Some huge names have been given the boot

Ten Hag next? 7 managers who were sacked straight after winning a trophy

Throwing the argument that silverware is all that matters straight out of the window, several top-level managers have been sacked straight after winning a trophy.

It’s a funny old thing, is the trophy debate. Some fans are willing to accept a few years of horrific football and a generally negative mood around the club if there’s a trophy at the end of it, but in an age of sustainable club models built around progressive styles of play, the ‘win by any means’ approach is a dying art.

That also means some managers have a shorter shelf life than usual. Winning a trophy isn’t quite as important as it once was and these seven managers felt the brunt of that, being dismissed despite guiding their team to glory.

Louis van Gaal

Outsiders will remember Van Gaal’s spell at Manchester United for the funny press conferences and the fact he signed off with the FA Cup in 2016 before being replaced by Jose Mourinho, but the trophy was, unfortunately, papering over cracks.

A respectable first season had its issues which bled into the second season, mostly involving a possession-based style of play which never involved any real attacking thrust and suffocated United fans to death with boredom at several points throughout his reign.

There was a notable period between November 2015 and January 2016 where United went six games without a win and Van Gaal was on the verge of leaving the club with the Red Devils looking hopeless on the pitch. From that point on, an FA Cup was never going to keep him in the job.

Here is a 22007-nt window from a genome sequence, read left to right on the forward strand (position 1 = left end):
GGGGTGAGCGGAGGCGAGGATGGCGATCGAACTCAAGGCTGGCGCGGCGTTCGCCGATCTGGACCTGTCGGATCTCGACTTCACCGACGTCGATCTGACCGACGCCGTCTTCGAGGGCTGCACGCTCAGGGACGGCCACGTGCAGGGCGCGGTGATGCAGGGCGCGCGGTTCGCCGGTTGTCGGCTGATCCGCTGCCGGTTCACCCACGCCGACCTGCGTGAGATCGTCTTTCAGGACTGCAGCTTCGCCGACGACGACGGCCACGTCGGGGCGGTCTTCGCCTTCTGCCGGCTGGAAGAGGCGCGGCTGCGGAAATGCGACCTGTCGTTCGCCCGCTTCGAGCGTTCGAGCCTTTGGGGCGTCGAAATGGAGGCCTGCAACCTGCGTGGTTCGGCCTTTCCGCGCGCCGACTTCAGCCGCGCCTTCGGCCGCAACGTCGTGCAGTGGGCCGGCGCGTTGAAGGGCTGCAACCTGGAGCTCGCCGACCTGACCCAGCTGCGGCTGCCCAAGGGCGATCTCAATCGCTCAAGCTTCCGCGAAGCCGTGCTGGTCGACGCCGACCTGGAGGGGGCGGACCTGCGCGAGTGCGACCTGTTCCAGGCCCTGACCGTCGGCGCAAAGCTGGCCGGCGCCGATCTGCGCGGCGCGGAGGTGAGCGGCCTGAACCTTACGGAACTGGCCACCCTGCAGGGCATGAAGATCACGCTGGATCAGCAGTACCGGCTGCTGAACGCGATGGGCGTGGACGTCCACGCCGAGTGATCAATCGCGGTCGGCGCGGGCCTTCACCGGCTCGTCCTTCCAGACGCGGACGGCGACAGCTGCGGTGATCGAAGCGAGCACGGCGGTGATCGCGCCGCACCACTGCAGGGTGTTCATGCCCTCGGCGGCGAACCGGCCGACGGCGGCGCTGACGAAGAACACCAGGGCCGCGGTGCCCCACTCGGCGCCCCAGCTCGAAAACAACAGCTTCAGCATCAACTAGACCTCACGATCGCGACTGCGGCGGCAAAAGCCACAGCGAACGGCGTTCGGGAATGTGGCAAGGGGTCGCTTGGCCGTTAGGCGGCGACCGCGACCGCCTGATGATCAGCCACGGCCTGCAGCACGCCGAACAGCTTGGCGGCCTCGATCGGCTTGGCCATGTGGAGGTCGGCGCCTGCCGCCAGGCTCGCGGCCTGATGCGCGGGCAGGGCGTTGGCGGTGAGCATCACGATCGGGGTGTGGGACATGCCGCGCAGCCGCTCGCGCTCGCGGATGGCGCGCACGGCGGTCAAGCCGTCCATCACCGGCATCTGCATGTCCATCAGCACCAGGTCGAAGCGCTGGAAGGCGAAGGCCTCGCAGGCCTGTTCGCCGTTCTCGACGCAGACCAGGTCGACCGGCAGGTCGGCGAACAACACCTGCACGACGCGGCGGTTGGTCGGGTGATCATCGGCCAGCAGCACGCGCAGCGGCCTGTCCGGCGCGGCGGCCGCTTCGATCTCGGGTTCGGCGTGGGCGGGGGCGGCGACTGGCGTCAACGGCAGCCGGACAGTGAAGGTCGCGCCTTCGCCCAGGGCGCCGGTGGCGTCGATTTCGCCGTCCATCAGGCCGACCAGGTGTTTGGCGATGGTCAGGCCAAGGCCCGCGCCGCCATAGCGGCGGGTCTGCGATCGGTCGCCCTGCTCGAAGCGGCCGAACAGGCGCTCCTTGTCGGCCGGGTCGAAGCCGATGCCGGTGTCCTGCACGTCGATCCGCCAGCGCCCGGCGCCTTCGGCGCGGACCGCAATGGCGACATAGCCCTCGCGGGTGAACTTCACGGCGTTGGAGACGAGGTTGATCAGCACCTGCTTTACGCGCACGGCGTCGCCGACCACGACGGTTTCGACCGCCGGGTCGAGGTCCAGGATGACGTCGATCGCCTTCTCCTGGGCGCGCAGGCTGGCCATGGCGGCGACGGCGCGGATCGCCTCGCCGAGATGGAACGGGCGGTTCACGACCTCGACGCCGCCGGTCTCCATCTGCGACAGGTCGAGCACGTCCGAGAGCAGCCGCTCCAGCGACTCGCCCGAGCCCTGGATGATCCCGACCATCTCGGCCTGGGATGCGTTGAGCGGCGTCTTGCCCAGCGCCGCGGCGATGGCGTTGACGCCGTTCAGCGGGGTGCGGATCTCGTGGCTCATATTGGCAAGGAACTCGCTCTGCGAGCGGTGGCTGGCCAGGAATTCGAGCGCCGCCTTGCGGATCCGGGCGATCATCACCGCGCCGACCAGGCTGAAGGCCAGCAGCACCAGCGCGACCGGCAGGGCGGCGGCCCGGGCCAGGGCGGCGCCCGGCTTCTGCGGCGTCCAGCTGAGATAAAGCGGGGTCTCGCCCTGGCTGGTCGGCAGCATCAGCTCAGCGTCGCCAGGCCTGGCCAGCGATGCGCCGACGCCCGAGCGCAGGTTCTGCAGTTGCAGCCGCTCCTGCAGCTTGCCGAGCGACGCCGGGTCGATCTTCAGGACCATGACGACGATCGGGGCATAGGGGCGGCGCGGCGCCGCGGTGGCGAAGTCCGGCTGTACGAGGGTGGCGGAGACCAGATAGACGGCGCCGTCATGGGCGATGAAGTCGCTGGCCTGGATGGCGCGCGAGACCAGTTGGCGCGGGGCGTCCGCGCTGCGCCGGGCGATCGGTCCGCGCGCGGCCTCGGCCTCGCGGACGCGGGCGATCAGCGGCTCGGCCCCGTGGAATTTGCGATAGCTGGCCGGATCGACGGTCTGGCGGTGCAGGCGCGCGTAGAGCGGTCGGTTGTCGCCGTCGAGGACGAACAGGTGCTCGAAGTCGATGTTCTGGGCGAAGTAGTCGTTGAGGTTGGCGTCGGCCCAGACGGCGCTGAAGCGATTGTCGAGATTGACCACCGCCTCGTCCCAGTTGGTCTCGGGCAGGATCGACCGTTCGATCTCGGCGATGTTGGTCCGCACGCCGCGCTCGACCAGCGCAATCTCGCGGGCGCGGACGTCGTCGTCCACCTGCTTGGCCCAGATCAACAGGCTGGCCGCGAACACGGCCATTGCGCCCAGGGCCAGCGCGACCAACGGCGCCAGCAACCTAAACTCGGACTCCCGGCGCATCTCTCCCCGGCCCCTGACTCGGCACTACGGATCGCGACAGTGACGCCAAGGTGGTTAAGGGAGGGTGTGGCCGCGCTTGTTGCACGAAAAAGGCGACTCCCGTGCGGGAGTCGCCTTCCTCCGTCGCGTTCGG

Maurizio Sarri

When Sarri is good, he’s brilliant. But wherever he goes, there always appears to be drama not too far behind. It’s no wonder the poor fella chews his way through 20 Marlboro Red every matchday.

Upon taking the Juventus job after leaving Chelsea in 2019, things always felt like a marriage of convenience, following in the footsteps of Max Allegri. A much more pronounced style of play and the club trying to adapt to their new manager meant that there were obvious teething problems.

Juve still won the Scudetto, just edging past Inter to secure their ninth consecutive league title, but after being knocked out of the Champions League in the last 16 by Lyon in August (due to delays as a result of the pandemic) Sarri was sacked just one year into a three-year deal.

Antonio Conte

Conte showed English football exactly what he was about in 2016-17 when his ruthless and pragmatic style guided Chelsea to the Premier League title in impressive fashion, a year after finishing tenth, even if it wasn’t the prettiest football the league had ever seen.

The wheels fell off considerably in his second season, though, and suddenly the uncompromising football became more difficult to stomach with Chelsea finishing fifth in 2017-18.

Despite their struggles to defend the title, Conte’s side did go all the way in the FA Cup, beating Manchester United in the final, but it ultimately wasn’t enough for him to keep his job and he was sacked afterwards, being replaced by Sarri.